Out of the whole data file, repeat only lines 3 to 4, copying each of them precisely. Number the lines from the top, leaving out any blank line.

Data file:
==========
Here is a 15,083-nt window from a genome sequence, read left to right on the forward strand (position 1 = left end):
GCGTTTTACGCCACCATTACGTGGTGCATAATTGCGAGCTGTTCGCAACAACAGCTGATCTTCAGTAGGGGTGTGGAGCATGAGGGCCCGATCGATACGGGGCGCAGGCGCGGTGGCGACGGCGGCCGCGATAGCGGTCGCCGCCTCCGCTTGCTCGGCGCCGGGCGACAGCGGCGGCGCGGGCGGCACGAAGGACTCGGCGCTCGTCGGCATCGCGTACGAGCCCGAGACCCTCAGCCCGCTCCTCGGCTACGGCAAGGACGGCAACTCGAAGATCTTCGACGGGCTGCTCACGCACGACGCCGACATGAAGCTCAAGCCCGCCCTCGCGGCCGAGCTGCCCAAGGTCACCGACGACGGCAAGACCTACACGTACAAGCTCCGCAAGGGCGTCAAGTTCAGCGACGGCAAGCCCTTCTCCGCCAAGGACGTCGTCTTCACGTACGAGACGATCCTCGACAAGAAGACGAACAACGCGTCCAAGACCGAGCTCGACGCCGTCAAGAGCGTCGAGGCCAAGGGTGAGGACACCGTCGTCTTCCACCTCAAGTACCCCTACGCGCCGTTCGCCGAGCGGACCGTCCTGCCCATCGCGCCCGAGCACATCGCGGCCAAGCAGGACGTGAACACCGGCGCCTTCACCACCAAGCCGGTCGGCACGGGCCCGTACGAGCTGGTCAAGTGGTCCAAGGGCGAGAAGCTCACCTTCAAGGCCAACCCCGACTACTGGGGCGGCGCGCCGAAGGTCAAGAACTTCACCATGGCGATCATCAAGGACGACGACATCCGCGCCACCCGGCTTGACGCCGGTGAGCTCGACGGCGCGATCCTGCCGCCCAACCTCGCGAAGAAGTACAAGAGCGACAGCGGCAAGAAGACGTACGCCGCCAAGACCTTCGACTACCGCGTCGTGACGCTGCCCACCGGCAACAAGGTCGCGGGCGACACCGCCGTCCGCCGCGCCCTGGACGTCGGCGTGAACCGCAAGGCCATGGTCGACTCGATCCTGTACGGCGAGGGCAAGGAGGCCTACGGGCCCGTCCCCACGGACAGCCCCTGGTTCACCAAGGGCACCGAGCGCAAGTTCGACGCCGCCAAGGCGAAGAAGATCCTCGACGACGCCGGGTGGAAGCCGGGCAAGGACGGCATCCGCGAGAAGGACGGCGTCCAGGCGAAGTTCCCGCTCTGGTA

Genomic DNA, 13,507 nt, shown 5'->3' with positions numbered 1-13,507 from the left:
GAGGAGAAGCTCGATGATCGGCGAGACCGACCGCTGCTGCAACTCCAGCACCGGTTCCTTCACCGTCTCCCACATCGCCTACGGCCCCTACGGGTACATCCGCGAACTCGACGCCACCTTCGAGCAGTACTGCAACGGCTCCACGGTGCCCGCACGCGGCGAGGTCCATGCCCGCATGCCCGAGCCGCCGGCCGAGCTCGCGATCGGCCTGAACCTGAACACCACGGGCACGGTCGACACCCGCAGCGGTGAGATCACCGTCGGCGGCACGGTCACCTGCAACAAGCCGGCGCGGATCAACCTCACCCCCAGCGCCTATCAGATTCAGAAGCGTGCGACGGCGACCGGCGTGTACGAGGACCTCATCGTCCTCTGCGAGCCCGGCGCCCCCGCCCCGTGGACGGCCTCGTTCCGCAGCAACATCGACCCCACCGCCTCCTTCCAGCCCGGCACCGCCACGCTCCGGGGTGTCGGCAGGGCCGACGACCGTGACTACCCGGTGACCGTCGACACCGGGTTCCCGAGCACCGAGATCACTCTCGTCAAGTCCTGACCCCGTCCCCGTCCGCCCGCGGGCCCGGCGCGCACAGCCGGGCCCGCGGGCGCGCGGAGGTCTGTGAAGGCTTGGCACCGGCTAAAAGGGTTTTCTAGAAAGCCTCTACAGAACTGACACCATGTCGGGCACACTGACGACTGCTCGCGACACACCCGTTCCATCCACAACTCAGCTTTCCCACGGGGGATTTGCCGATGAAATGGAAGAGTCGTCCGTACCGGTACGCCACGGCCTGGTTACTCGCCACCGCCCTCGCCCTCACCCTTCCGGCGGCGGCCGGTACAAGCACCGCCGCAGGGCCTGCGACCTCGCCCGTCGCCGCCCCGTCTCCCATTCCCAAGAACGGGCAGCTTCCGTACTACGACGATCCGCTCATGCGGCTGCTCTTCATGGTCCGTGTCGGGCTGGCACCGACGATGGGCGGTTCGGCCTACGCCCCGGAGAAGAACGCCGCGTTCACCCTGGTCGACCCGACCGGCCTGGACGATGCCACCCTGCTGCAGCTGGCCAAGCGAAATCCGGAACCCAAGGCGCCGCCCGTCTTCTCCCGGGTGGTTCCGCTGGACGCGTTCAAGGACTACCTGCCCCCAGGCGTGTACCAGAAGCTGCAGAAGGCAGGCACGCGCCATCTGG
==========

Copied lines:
Genomic DNA, 13,507 nt, shown 5'->3' with positions numbered 1-13,507 from the left:
GAGGAGAAGCTCGATGATCGGCGAGACCGACCGCTGCTGCAACTCCAGCACCGGTTCCTTCACCGTCTCCCACATCGCCTACGGCCCCTACGGGTACATCCGCGAACTCGACGCCACCTTCGAGCAGTACTGCAACGGCTCCACGGTGCCCGCACGCGGCGAGGTCCATGCCCGCATGCCCGAGCCGCCGGCCGAGCTCGCGATCGGCCTGAACCTGAACACCACGGGCACGGTCGACACCCGCAGCGGTGAGATCACCGTCGGCGGCACGGTCACCTGCAACAAGCCGGCGCGGATCAACCTCACCCCCAGCGCCTATCAGATTCAGAAGCGTGCGACGGCGACCGGCGTGTACGAGGACCTCATCGTCCTCTGCGAGCCCGGCGCCCCCGCCCCGTGGACGGCCTCGTTCCGCAGCAACATCGACCCCACCGCCTCCTTCCAGCCCGGCACCGCCACGCTCCGGGGTGTCGGCAGGGCCGACGACCGTGACTACCCGGTGACCGTCGACACCGGGTTCCCGAGCACCGAGATCACTCTCGTCAAGTCCTGACCCCGTCCCCGTCCGCCCGCGGGCCCGGCGCGCACAGCCGGGCCCGCGGGCGCGCGGAGGTCTGTGAAGGCTTGGCACCGGCTAAAAGGGTTTTCTAGAAAGCCTCTACAGAACTGACACCATGTCGGGCACACTGACGACTGCTCGCGACACACCCGTTCCATCCACAACTCAGCTTTCCCACGGGGGATTTGCCGATGAAATGGAAGAGTCGTCCGTACCGGTACGCCACGGCCTGGTTACTCGCCACCGCCCTCGCCCTCACCCTTCCGGCGGCGGCCGGTACAAGCACCGCCGCAGGGCCTGCGACCTCGCCCGTCGCCGCCCCGTCTCCCATTCCCAAGAACGGGCAGCTTCCGTACTACGACGATCCGCTCATGCGGCTGCTCTTCATGGTCCGTGTCGGGCTGGCACCGACGATGGGCGGTTCGGCCTACGCCCCGGAGAAGAACGCCGCGTTCACCCTGGTCGACCCGACCGGCCTGGACGATGCCACCCTGCTGCAGCTGGCCAAGCGAAATCCGGAACCCAAGGCGCCGCCCGTCTTCTCCCGGGTGGTTCCGCTGGACGCGTTCAAGGACTACCTGCCCCCAGGCGTGTACCAGAAGCTGCAGAAGGCAGGCACGCGCCATCTGG